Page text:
Raoul's China Saloon (V4.0 Beta)

The Bar Room => The Bar (ON-TOPIC) => Topic started by: Calach Pfeffer on October 25, 2017, 11:03:27 PM

Title: Colleges and universities in China - they're different??
Post by: Calach Pfeffer on October 25, 2017, 11:03:27 PM
On the one side there's colleges and institutes and "normal universities" aka afaik technical schools, and on the other side there's the "university" - what's the difference? I know there's some certification process any educational institution must go through before they gain "university" status, but I don't know the details. Does anyone?
Title: Re: Colleges and universities in China - they're different??
Post by: old34 on October 26, 2017, 01:43:07 AM
A normal university or a normal college are for training teachers. Just substitute "teachers" for "normal". This comes from the 1920's US college/university system. I once taught at an "education institute" which taught students from various majors to be teachers. Except it was a 3 year program, the students could not get a bachelor degree-more like a diploma or associates degree, and the English majors could only teach in a primary school. Colleges can grant 4 year bachelor degrees, and universities are more comprehensive and also offer post-grad degrees. It all comes down to licensing and certification. That education institute upgraded itself and its Chinese teachers and emerged as a"foreign language university". Previously few of the regular Chinese teachers hade Master degrees, but then they started sending the best ones abroad to get them. They also hired 10 PhD Chinese teachers from other universities to fill the admin roles in different departments. They also had to build a new campus, the money for which came from the institute turning over its land to the province. Every uni, college or institute I've been at has had to go through re-certification every 5 years which is why they come up with stupid rules like I needed to prepare 2 different tests each mid-term and final which went into a big brown envelope at the end of the year along with the class results and the syllabus they made me prepare, all of which went into a big empty room filled with files from every class and teacher. I was told the certification examiners might pull some of the files and look through them. At one university, they did NOT install black/white boards in the new buildings. Just computer and A/V systems so teachers were told to open Word at the beginning of each class and type in what they might normally write on the board. It was at this point that I took all my class Word files for the semester and turned them into PPTs for the following semester. Everyone (CTs and FTs) quickly got used to it. here comes the denouement: In the 6th year when they were getting ready for their 5 year re-certification, we came to class one Monday and found white boards installed in all the classrooms. I asked why and was told that the examiners were coming from another city and the school was worried they couldn't deal with seeing board-less classrooms. the white boards stayed through the end of the year, but no one used them.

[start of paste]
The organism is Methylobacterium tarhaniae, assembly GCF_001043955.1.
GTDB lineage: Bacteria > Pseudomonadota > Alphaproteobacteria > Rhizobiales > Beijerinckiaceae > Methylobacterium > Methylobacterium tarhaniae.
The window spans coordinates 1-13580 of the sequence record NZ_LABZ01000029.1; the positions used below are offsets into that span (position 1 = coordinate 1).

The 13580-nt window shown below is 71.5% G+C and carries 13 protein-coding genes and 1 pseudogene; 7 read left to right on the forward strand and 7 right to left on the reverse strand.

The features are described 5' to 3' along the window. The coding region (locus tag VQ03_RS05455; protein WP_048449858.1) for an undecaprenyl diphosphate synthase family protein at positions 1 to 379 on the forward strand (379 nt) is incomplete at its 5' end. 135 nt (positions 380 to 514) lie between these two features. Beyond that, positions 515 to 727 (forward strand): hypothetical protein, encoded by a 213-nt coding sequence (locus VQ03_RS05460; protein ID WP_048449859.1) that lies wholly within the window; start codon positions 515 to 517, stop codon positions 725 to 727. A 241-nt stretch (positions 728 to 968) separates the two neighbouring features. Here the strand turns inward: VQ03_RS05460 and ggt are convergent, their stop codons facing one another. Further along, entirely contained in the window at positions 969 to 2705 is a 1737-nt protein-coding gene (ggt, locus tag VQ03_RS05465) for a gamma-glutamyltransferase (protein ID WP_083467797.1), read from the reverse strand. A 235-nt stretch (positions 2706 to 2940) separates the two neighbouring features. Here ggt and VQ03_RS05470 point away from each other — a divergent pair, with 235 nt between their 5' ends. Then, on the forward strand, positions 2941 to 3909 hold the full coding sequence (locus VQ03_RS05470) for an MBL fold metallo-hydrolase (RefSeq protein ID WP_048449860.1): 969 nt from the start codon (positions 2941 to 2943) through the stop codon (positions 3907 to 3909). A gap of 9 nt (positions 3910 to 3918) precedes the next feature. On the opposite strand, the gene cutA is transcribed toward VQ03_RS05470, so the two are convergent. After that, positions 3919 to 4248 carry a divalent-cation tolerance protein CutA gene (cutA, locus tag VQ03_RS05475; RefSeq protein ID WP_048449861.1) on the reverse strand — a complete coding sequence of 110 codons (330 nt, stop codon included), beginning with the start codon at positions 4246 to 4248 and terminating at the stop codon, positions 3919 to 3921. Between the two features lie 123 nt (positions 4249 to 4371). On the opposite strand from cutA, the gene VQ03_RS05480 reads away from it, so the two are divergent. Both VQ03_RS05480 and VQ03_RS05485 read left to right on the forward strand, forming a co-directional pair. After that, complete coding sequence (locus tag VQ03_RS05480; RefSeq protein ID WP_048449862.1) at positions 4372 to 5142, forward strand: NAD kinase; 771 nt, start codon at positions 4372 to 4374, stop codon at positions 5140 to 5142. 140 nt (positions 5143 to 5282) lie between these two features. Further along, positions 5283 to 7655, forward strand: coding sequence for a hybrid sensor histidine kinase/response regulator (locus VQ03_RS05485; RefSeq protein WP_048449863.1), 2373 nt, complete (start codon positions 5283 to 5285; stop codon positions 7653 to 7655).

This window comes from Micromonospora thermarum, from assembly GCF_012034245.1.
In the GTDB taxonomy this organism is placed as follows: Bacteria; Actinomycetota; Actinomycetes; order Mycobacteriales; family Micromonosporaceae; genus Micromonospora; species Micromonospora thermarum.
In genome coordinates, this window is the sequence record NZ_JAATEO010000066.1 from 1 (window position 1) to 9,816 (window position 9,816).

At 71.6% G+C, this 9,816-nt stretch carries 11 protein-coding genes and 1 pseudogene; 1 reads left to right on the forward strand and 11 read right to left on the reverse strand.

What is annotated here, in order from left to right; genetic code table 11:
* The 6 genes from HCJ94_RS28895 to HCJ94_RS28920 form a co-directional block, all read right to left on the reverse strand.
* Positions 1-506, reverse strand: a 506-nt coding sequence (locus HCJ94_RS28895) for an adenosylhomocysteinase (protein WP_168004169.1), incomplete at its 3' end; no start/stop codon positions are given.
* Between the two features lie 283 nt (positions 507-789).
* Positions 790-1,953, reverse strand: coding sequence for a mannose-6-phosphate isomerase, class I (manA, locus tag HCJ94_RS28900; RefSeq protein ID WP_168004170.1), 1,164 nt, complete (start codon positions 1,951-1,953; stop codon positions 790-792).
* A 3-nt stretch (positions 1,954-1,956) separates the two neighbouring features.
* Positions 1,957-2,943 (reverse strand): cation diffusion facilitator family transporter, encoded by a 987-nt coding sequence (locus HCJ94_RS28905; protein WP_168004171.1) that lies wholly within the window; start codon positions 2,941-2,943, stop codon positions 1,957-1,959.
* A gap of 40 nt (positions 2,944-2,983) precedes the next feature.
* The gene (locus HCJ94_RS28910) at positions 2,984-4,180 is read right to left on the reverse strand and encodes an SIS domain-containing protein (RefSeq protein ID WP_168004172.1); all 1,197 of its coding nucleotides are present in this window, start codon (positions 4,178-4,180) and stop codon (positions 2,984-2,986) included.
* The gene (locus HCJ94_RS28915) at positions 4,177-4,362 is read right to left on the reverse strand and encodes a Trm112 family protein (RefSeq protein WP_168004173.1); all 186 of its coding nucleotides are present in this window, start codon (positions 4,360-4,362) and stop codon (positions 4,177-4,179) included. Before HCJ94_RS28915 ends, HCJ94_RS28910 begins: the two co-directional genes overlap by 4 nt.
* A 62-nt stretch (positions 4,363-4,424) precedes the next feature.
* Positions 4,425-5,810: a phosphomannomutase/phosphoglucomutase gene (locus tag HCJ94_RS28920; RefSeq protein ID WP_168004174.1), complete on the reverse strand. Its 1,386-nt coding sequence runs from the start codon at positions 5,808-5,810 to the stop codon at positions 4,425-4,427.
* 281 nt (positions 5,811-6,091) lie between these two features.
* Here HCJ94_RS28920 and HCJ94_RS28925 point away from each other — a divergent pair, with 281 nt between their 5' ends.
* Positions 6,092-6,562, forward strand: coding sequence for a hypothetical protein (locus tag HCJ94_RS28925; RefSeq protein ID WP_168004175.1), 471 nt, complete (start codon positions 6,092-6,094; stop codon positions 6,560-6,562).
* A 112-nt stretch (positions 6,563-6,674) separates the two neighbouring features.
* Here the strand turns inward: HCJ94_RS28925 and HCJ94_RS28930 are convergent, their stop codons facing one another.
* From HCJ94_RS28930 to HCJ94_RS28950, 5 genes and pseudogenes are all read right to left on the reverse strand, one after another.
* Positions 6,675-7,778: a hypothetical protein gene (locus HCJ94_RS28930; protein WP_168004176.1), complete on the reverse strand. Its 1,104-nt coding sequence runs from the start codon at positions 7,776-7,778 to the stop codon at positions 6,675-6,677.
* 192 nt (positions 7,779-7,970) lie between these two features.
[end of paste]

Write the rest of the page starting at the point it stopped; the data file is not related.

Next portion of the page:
Title: Re: Colleges and universities in China - they're different??
Post by: Calach Pfeffer on October 26, 2017, 04:54:57 AM
My own institution is, at least in English, unclear on what it is. It's not a university, but in English they will sometimes refer to themselves as such. They may these days more often say Institute since that is the official English designation, the one they write on the letterheads and website. I'm unclear on whether or not this school can award postgrad degrees - some deans seem to think they can, but I suspect they're fudging some bit of communication there. But the undergrad degrees are definitely 4 year and the school is definitely public (mostly)....

In any case, this year they/we will attempt once again to pass the certification process and become a full-fledged university. So I've been wondering what the certification process consists of. What gets measured? I assume there would be assorted concrete measures, like number of classrooms, nature of equipment, and so on, but what of the intangibles, the "academic standard" and so on? I'd be damn interesting to know what at minimum an educational institution must provide, do or be like to be counted as that kind of higher education.

(Full disclosure: I'm hoping it has something to do with research capability - or more exactly, the ability to create research capability in students.... that'd mean some interesting things for things like teaching methodology and classroom requirements.)
Title: Re: Colleges and universities in China - they're different??
Post by: old34 on October 26, 2017, 05:30:22 PM
I'm sure research is one of the ingredients.

Is yours a 学院 xue yuan? I've taught at 3. 2 of them called themselves colleges and one called itself Institute. The colleges offered 4 year bachelor degrees. No post grad degrees. One college also had a few three year degrees (nursing). The institute offered mostly 3 year degrees and for a short time had a 4 year English degree, but they lost that during one of the 5-year reviews. Not sure why, butI think it had something to do with the quality of the Chinese English teachers-credentials and research. Shortly thereafter, some of the better English teachers were sent abroad and they all were "encouraged" to write 3 "research articles". they then embarked on a five year plan to raise the school to a university 大学, which they eventually succeeded in as I previously detailed.
Title: Re: Colleges and universities in China - they're different??